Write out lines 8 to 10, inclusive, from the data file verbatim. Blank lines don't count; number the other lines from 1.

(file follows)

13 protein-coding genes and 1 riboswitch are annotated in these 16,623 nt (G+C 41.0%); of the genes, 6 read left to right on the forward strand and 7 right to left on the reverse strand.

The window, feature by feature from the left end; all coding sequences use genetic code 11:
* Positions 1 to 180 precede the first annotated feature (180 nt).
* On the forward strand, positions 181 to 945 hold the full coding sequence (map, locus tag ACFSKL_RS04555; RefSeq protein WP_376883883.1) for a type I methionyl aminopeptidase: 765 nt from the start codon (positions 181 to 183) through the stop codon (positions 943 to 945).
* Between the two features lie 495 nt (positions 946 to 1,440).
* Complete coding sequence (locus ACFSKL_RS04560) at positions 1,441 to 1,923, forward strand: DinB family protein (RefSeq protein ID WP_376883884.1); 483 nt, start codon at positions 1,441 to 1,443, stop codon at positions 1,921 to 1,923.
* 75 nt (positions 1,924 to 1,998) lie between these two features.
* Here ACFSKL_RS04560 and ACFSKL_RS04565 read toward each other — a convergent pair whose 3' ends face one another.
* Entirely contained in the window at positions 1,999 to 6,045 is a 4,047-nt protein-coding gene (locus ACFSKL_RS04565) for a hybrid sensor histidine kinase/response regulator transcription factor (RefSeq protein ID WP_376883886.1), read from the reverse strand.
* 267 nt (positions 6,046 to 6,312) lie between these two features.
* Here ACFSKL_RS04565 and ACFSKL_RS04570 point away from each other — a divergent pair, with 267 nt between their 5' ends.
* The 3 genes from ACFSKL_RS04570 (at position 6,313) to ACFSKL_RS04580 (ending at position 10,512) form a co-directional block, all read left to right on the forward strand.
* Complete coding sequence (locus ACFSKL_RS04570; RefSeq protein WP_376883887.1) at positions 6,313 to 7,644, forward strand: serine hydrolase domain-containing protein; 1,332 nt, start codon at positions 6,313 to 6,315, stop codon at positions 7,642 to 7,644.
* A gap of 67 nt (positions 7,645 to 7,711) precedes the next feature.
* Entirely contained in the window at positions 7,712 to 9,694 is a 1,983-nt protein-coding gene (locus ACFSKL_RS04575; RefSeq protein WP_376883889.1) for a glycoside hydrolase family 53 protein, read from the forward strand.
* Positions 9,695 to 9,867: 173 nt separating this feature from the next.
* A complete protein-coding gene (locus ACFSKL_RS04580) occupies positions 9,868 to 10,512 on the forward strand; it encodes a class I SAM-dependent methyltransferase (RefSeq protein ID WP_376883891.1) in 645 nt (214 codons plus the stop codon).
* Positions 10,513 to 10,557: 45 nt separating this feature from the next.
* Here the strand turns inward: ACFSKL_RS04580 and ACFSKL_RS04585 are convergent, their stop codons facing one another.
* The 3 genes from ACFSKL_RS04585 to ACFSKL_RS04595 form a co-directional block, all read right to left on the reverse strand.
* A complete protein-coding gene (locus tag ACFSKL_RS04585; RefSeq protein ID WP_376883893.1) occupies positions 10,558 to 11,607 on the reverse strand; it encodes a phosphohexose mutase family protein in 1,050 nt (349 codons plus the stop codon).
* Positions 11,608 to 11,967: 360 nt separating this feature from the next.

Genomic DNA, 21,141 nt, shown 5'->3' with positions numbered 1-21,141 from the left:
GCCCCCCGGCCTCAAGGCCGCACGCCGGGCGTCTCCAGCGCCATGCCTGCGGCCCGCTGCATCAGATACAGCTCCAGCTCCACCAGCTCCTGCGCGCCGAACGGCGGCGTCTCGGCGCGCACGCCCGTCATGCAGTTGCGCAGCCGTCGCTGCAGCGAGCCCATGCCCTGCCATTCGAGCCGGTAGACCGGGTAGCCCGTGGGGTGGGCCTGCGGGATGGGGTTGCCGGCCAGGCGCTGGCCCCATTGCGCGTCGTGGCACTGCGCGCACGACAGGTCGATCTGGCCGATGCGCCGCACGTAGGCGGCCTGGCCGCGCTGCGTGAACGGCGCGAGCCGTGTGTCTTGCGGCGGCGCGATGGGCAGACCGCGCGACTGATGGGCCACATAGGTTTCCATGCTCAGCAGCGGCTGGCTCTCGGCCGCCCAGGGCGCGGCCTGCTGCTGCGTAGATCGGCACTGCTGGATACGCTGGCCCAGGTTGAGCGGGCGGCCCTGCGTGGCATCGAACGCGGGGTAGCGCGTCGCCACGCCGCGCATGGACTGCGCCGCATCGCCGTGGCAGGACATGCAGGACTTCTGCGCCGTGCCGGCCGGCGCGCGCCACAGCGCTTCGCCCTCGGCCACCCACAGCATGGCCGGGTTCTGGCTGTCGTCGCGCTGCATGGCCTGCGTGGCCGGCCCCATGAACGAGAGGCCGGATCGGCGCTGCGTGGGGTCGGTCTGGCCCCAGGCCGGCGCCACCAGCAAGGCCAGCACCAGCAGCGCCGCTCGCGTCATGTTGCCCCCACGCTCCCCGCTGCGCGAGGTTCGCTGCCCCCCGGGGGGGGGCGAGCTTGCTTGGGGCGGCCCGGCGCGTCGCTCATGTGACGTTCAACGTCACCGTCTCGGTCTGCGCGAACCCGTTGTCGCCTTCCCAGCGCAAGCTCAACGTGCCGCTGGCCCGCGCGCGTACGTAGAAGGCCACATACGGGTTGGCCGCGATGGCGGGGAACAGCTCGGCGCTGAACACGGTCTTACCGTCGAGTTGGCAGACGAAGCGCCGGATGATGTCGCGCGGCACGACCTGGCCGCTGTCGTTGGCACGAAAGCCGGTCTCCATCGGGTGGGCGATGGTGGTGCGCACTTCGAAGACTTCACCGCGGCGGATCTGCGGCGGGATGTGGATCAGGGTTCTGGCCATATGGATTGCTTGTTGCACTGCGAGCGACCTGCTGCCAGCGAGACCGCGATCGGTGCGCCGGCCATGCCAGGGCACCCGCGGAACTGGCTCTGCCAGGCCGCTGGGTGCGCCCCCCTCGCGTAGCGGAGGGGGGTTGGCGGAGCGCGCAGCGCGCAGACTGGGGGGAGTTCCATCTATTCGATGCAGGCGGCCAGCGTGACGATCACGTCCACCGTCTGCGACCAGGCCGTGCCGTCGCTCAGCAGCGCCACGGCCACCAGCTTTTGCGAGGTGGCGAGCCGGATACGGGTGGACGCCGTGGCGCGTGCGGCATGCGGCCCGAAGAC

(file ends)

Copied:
* Here ACFSKL_RS04560 and ACFSKL_RS04565 read toward each other — a convergent pair whose 3' ends face one another.
* Entirely contained in the window at positions 1,999 to 6,045 is a 4,047-nt protein-coding gene (locus ACFSKL_RS04565) for a hybrid sensor histidine kinase/response regulator transcription factor (RefSeq protein ID WP_376883886.1), read from the reverse strand.
* 267 nt (positions 6,046 to 6,312) lie between these two features.